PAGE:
The colleges where candidates were writing the University Grants Commission (UGC) – National Eligibility Test (NET) 2012 in Coimbatore on Sunday looked like it was admission time again there
The University Grants Commission (UGC) – National Eligibility Test (NET) 2012 drew a huge response in the Coimbatore region with 8,004 candidates taking it. It was almost double the number as compared to the last year figure.
All six centres, except one, had 1,000 candidates and more writing the test in each. Academics attribute the reason behind this high rise in number of applicants to the new objective type pattern in Paper III of the test.
“As many as 9,127 candidates had applied as against the 5,200 last year. A total of 8,004, including 18 candidates with disabilities, took the test in six centres,” V. Anbumani, Co-ordinator, UGC-NET, Bharathiar University, told The Hindu. Bharathiar University was one of the four UGC-NET nodal centres.
Paper I on teaching / research aptitude contained 60 objective type questions, out of which 50 had to be answered for 100 marks. Paper II on subject knowledge contained 50 questions for 100 marks. Paper III on subject knowledge so far had been of the descriptive nature that carried 200 marks. The change in this test was that Paper III too contained 75 objective type questions for 150 marks.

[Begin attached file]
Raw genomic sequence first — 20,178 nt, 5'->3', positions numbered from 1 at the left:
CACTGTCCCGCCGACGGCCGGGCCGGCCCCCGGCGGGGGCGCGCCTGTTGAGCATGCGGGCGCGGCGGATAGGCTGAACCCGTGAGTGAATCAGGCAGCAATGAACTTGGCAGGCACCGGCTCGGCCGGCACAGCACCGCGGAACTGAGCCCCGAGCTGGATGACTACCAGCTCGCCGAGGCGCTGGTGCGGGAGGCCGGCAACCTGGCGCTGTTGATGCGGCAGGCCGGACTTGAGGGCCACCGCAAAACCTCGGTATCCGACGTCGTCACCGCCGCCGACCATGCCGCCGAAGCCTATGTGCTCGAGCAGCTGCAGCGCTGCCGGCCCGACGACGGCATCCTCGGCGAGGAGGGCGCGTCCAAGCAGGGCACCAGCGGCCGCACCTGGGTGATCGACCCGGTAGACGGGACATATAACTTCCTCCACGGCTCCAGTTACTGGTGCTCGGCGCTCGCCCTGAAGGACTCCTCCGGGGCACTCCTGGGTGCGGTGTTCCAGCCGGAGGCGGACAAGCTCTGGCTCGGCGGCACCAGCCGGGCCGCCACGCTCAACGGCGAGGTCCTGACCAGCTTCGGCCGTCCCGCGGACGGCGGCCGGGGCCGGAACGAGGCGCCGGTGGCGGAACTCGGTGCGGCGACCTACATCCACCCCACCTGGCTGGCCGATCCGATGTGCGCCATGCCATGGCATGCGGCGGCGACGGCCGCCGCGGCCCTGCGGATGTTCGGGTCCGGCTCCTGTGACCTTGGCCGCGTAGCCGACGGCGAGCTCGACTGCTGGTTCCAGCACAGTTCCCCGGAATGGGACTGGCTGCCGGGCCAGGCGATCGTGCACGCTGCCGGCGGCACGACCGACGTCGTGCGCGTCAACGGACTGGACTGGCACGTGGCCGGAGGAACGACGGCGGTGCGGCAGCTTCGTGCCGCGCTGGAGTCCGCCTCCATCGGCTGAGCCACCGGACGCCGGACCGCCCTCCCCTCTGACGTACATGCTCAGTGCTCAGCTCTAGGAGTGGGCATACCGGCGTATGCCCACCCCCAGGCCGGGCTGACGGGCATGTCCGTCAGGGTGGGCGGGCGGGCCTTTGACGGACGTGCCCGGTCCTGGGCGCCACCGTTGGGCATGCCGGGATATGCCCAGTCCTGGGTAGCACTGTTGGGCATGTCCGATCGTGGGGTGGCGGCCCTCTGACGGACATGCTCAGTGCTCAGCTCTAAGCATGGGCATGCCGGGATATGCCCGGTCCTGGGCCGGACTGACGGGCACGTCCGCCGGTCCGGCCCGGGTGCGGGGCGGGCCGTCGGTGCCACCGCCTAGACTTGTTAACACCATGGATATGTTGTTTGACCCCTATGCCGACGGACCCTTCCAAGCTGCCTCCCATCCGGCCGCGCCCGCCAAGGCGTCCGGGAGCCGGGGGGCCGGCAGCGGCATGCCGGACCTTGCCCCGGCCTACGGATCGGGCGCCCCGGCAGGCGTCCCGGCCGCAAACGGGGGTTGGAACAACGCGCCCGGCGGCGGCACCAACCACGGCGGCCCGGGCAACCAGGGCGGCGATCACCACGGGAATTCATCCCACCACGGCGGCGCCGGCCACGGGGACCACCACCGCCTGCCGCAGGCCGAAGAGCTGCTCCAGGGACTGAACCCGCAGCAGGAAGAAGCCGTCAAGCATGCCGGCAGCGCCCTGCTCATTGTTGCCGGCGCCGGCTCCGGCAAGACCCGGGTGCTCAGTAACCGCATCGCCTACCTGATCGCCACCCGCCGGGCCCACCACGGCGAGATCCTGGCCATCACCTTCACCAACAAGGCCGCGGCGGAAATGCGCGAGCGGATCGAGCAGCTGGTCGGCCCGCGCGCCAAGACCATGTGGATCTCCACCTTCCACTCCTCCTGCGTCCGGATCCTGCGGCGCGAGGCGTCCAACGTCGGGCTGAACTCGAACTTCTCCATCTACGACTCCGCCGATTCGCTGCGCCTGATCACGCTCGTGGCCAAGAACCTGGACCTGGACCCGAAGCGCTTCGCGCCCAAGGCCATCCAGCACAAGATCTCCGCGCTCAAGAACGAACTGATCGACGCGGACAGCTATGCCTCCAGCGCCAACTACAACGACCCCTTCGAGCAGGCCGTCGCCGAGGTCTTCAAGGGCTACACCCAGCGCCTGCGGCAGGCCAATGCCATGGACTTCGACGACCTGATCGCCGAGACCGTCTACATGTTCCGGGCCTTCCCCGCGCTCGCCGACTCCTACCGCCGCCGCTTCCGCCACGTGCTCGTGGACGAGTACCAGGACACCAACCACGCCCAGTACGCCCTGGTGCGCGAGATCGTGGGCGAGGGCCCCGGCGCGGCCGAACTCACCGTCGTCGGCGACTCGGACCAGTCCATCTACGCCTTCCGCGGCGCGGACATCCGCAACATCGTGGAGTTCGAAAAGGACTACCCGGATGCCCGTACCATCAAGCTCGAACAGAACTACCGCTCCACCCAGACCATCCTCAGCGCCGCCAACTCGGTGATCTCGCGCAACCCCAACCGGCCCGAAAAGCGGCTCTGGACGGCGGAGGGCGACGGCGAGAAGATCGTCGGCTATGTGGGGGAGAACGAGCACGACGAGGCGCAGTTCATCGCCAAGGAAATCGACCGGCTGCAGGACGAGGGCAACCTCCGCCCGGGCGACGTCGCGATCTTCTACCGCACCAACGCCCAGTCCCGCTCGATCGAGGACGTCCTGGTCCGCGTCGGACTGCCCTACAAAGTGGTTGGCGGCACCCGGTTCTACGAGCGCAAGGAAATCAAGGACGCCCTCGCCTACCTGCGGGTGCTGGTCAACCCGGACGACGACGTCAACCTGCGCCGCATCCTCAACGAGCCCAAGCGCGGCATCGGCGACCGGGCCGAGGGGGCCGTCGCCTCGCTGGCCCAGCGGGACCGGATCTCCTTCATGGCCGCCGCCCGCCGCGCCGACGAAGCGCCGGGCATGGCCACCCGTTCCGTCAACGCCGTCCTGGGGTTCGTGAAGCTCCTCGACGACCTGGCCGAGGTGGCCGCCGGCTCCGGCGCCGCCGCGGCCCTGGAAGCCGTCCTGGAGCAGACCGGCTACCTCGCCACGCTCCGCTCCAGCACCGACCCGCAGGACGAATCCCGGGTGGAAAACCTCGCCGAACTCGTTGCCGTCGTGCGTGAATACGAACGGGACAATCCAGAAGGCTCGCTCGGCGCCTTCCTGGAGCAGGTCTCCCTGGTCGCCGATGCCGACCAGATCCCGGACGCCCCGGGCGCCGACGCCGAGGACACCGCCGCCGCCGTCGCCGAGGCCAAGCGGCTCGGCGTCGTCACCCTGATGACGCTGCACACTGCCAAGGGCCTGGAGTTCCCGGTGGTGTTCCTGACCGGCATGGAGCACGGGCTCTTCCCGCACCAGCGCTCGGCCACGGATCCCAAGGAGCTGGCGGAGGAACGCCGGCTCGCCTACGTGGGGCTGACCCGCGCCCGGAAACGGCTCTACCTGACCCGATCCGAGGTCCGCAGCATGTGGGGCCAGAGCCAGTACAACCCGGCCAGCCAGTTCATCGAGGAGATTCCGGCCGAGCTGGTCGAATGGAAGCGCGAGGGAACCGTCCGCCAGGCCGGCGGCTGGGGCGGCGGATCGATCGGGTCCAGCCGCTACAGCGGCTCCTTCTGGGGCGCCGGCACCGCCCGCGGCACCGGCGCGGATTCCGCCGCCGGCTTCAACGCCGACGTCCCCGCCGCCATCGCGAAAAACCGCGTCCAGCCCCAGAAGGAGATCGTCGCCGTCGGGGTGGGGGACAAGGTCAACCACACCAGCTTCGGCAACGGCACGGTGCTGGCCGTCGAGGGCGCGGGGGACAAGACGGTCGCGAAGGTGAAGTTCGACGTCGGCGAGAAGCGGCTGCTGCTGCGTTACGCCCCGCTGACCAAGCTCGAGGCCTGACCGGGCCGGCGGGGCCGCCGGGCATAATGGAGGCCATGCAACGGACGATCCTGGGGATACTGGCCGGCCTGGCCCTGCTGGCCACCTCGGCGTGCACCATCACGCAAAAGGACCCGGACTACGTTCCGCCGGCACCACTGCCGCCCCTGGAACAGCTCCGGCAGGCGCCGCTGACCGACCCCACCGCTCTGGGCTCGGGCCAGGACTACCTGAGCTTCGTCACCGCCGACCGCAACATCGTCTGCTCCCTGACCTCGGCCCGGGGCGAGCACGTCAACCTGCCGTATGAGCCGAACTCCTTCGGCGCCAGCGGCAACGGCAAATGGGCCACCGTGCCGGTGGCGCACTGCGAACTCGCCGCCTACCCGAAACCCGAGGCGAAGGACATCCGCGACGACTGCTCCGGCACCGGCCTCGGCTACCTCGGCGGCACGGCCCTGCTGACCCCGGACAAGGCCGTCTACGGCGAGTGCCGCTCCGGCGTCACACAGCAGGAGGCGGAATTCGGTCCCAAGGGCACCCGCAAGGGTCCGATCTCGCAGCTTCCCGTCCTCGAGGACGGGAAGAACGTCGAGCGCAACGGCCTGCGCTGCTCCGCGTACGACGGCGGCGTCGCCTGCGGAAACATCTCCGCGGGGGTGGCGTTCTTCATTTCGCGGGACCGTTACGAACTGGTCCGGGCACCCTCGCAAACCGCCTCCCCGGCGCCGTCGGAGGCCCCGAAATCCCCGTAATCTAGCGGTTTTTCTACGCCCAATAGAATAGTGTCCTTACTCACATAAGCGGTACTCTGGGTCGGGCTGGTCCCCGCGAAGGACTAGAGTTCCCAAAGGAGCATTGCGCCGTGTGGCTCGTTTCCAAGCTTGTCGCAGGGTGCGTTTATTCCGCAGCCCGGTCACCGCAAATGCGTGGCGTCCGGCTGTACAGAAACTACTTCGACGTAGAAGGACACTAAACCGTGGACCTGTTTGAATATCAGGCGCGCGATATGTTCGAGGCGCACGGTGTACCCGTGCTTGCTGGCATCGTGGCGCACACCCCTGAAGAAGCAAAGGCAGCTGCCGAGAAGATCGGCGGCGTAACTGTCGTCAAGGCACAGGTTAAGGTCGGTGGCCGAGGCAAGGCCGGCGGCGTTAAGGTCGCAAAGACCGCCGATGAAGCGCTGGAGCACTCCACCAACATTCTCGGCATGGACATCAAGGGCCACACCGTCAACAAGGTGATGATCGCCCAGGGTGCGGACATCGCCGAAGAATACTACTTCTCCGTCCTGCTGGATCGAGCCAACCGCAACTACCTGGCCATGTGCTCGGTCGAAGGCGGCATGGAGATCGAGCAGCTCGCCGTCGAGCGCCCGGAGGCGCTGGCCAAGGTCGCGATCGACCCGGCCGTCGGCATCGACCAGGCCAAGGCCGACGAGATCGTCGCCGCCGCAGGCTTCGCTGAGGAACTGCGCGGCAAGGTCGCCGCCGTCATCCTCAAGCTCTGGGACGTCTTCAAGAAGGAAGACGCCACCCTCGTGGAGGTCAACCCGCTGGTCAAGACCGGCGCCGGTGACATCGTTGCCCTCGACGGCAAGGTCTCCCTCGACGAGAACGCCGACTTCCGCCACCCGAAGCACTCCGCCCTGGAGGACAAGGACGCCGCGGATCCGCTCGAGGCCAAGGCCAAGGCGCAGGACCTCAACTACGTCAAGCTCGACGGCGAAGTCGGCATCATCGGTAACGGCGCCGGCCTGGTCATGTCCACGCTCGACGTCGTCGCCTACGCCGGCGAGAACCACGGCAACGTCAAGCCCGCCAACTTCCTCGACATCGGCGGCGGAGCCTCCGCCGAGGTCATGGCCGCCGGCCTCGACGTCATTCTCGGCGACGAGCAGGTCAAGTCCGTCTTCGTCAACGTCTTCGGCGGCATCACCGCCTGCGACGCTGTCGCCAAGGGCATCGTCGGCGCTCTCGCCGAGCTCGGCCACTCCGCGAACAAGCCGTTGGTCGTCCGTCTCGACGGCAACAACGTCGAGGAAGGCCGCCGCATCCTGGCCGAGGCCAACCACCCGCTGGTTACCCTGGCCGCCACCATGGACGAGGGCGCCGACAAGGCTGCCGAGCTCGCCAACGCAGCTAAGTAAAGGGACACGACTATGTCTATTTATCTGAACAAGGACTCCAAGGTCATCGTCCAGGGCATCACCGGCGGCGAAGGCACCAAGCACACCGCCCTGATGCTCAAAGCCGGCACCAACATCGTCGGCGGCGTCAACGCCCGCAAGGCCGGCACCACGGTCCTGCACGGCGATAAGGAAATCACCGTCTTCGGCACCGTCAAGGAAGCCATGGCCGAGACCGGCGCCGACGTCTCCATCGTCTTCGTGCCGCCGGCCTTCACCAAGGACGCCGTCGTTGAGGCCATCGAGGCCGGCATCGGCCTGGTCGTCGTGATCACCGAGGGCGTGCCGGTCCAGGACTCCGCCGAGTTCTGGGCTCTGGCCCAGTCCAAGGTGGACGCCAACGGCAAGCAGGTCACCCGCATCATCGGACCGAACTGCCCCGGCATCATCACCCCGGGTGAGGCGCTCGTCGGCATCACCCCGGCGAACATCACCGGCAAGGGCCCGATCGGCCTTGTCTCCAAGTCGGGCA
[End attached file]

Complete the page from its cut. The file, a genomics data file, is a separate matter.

And, true to the analysis of the experts, those who took the test said that they had applied for the NET because of the new format. But Paper III was not a cakewalk.
L. Suresh, assistant professor at Sri Ramakrishna Mission Vidyalaya College of Arts and Science, attempting the NET a third time, said only if one was thorough in the subject could one answer Paper III as the options given were too closely related to choose from.
Visually challenged Suresh wrote with English as his subject at Dr. G.R. Damodaran College of Science. He wrote the earlier two times when Paper III was of descriptive nature.
T. Santha, Principal in-charge of the college and superintendent of UGC-NET, said out of the 1,010 who wrote there, three were visually challenged. Scribes were provided for them and they were also given extra time to complete the test. Each centre had observers from the UGC to oversee the conduct of the test.
Many who had failed to clear the State Eligibility Test (SET) were among those who appeared for the NET. They said that Paper I and Paper II were almost identical to that of SET.
Commenting on the new paper pattern, academics said that there was a possibility that more number of candidates would pass. But that too was not a given considering the way the paper was set for Sunday’s test.
However, there is a general opinion that the change in pattern was not a welcome one because it denied the candidates a chance to write descriptively, which otherwise would have given them a chance to display their analytical ability, communication and presentation skills. The objective type would end up being a ‘guess game’, they said.